3 Books That Made Me A Better Investor

3 Books That Made Me A Better Investor

Morning folks,

It’s that time of the year again when all the investor relations departments shut down for the holidays and market news pretty much grinds to a halt. For us financial analysts, it's a time to catch up on stories that we may have missed or simply update a model that didn’t get the attention that it deserved over the year. However, we still have deadlines that must be met, and seeing how everyone loves an end-of-year list, I thought I’d give you an insight into the books I read throughout the last 12 months that I think have made me a better investor. 

Thinking in Bets by Annie Duke
This book had such an impact on me that I actually dedicated a whole Expert Opinion Piece to it back in February.
Duke, a World Series of Poker bracelet winner, is obsessed with how people make and reflect on decisions. She uses poker as the perfect backdrop to explain her theories — a space where hundreds of decisions are made in the space of an hour, sometimes with very large sums of money on the line, and instant feedback. 

One key learning from the book was the idea of resulting — that we judge the prudence of a decision on the outcome, without thinking if the decision was a good or bad one to begin with. Not only do I believe this book will help the reader become a better investor, I think it will help with all aspects of someones life. I can’t recommend it enough.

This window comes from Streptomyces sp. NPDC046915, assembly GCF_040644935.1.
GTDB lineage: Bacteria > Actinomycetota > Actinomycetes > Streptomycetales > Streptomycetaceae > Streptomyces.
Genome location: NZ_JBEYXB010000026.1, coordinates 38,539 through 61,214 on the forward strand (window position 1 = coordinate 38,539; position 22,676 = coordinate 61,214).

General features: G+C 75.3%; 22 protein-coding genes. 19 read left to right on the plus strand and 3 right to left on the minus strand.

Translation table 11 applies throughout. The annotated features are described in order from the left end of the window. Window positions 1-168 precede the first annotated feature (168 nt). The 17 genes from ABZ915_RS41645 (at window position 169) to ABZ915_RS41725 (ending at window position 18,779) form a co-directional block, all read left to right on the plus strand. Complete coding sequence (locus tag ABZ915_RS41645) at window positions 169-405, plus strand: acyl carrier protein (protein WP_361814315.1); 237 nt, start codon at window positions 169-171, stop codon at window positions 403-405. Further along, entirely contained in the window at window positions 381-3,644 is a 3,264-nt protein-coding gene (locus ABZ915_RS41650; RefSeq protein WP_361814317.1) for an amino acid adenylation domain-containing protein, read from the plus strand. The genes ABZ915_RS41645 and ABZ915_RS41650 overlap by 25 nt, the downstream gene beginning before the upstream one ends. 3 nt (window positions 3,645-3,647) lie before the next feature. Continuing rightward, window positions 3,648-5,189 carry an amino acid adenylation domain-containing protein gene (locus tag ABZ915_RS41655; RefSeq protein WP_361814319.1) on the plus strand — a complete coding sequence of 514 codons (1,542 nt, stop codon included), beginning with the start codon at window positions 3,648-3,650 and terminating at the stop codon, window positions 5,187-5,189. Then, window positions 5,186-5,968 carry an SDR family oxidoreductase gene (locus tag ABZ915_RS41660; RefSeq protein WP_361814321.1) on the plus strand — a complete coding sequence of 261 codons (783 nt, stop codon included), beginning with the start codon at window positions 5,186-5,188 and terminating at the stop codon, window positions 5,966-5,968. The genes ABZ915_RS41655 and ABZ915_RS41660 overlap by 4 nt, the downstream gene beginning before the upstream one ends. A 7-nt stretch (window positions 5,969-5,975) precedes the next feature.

The Power of Habit by Charles Duhigg
“The chains of habit are too light to be felt until they are too heavy to be broken” — Warren Buffett. 

I’m not sure if the Oracle of Omaha was talking about regular investing here or his daily McDonald's breakfast routine. Either way, it’s a great quote. 

If you’ve ever struggled to break a bad habit or yearned to start a good one with little results, this is the book for you. 

From an investing standpoint, I found some very interesting insights into how companies manipulate the power of habits to get people to buy more stuff or try out their new product. For example, back in the early noughties, Target was obsessed with trying to find out when families were expecting a newborn, as times of great change tend to form lifelong habits if you can catch them at the right time. 

Super Pumped - The Battle for Uber by Mike Isaac
My favourite book from last year was Bad Blood by John Carreyrou. It was a highly dramatic retelling of how greed blinded the biggest names in technology, putting people’s lives at risk in the pursuit of that big payday. 

Super Pumped tells a slightly different story. It shows how technology rewrote the rules and created new and cut-throat power struggles in Silicon Valley, threatening the status quo, and destroying antiqued systems at a blistering pace. 

Before reading this book, I really thought I knew most of the Uber story. I was so wrong. It’s a deep dissection of how modern-day venture capital operates — which can be very informative when thinking about how we ended up where we are. 

Surely we’ll get a WeWork book in 2020, right?